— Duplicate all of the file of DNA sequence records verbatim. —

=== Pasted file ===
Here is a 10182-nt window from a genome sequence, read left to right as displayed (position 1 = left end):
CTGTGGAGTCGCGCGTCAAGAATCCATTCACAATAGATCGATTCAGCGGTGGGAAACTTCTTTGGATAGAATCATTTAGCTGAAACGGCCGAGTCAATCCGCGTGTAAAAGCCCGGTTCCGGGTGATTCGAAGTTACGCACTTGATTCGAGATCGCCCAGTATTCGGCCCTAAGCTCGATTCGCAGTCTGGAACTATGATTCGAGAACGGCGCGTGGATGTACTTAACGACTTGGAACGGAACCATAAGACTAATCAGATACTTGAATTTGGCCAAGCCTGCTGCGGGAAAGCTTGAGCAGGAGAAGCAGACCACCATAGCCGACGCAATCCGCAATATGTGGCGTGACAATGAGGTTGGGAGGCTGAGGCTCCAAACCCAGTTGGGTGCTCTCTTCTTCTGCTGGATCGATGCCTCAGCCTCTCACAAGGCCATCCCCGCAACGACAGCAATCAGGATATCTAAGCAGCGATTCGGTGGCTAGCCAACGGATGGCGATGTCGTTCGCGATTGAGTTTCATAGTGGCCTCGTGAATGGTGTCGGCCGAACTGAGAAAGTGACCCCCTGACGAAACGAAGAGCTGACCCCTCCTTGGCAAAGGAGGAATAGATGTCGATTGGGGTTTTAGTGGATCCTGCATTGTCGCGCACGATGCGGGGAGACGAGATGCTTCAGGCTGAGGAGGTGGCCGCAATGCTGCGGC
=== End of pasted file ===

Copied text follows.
Here is a 10182-nt window from a genome sequence, read left to right as displayed (position 1 = left end):
CTGTGGAGTCGCGCGTCAAGAATCCATTCACAATAGATCGATTCAGCGGTGGGAAACTTCTTTGGATAGAATCATTTAGCTGAAACGGCCGAGTCAATCCGCGTGTAAAAGCCCGGTTCCGGGTGATTCGAAGTTACGCACTTGATTCGAGATCGCCCAGTATTCGGCCCTAAGCTCGATTCGCAGTCTGGAACTATGATTCGAGAACGGCGCGTGGATGTACTTAACGACTTGGAACGGAACCATAAGACTAATCAGATACTTGAATTTGGCCAAGCCTGCTGCGGGAAAGCTTGAGCAGGAGAAGCAGACCACCATAGCCGACGCAATCCGCAATATGTGGCGTGACAATGAGGTTGGGAGGCTGAGGCTCCAAACCCAGTTGGGTGCTCTCTTCTTCTGCTGGATCGATGCCTCAGCCTCTCACAAGGCCATCCCCGCAACGACAGCAATCAGGATATCTAAGCAGCGATTCGGTGGCTAGCCAACGGATGGCGATGTCGTTCGCGATTGAGTTTCATAGTGGCCTCGTGAATGGTGTCGGCCGAACTGAGAAAGTGACCCCCTGACGAAACGAAGAGCTGACCCCTCCTTGGCAAAGGAGGAATAGATGTCGATTGGGGTTTTAGTGGATCCTGCATTGTCGCGCACGATGCGGGGAGACGAGATGCTTCAGGCTGAGGAGGTGGCCGCAATGCTGCGGC